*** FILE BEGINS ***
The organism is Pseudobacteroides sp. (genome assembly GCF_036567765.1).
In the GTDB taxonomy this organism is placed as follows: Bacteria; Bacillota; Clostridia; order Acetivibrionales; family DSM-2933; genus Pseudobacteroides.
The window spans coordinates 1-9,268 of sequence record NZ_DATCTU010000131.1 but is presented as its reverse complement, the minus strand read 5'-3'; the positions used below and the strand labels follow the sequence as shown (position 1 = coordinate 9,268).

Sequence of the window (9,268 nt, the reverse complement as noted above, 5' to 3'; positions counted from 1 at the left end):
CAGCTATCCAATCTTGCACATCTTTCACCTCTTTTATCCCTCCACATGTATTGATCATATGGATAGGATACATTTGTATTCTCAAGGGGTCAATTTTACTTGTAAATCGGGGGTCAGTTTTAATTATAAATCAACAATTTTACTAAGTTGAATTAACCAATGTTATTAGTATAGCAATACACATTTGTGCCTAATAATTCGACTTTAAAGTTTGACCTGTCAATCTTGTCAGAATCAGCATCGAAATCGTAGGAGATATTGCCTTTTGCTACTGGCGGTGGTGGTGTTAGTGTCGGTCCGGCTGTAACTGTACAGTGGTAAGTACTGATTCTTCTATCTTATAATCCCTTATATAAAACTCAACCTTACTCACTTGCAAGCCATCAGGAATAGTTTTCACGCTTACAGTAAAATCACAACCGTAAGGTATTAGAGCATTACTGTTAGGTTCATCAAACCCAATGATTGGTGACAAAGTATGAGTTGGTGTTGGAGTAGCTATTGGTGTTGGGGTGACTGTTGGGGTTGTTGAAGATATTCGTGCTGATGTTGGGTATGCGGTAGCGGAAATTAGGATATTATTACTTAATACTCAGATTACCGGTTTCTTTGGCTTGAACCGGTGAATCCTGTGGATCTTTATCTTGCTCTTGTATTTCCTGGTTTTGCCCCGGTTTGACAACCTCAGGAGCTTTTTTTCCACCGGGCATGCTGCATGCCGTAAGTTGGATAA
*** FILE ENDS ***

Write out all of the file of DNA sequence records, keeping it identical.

The organism is Pseudobacteroides sp. (genome assembly GCF_036567765.1).
In the GTDB taxonomy this organism is placed as follows: Bacteria; Bacillota; Clostridia; order Acetivibrionales; family DSM-2933; genus Pseudobacteroides.
The window spans coordinates 1-9,268 of sequence record NZ_DATCTU010000131.1 but is presented as its reverse complement, the minus strand read 5'-3'; the positions used below and the strand labels follow the sequence as shown (position 1 = coordinate 9,268).

Sequence of the window (9,268 nt, the reverse complement as noted above, 5' to 3'; positions counted from 1 at the left end):
CAGCTATCCAATCTTGCACATCTTTCACCTCTTTTATCCCTCCACATGTATTGATCATATGGATAGGATACATTTGTATTCTCAAGGGGTCAATTTTACTTGTAAATCGGGGGTCAGTTTTAATTATAAATCAACAATTTTACTAAGTTGAATTAACCAATGTTATTAGTATAGCAATACACATTTGTGCCTAATAATTCGACTTTAAAGTTTGACCTGTCAATCTTGTCAGAATCAGCATCGAAATCGTAGGAGATATTGCCTTTTGCTACTGGCGGTGGTGGTGTTAGTGTCGGTCCGGCTGTAACTGTACAGTGGTAAGTACTGATTCTTCTATCTTATAATCCCTTATATAAAACTCAACCTTACTCACTTGCAAGCCATCAGGAATAGTTTTCACGCTTACAGTAAAATCACAACCGTAAGGTATTAGAGCATTACTGTTAGGTTCATCAAACCCAATGATTGGTGACAAAGTATGAGTTGGTGTTGGAGTAGCTATTGGTGTTGGGGTGACTGTTGGGGTTGTTGAAGATATTCGTGCTGATGTTGGGTATGCGGTAGCGGAAATTAGGATATTATTACTTAATACTCAGATTACCGGTTTCTTTGGCTTGAACCGGTGAATCCTGTGGATCTTTATCTTGCTCTTGTATTTCCTGGTTTTGCCCCGGTTTGACAACCTCAGGAGCTTTTTTTCCACCGGGCATGCTGCATGCCGTAAGTTGGATAA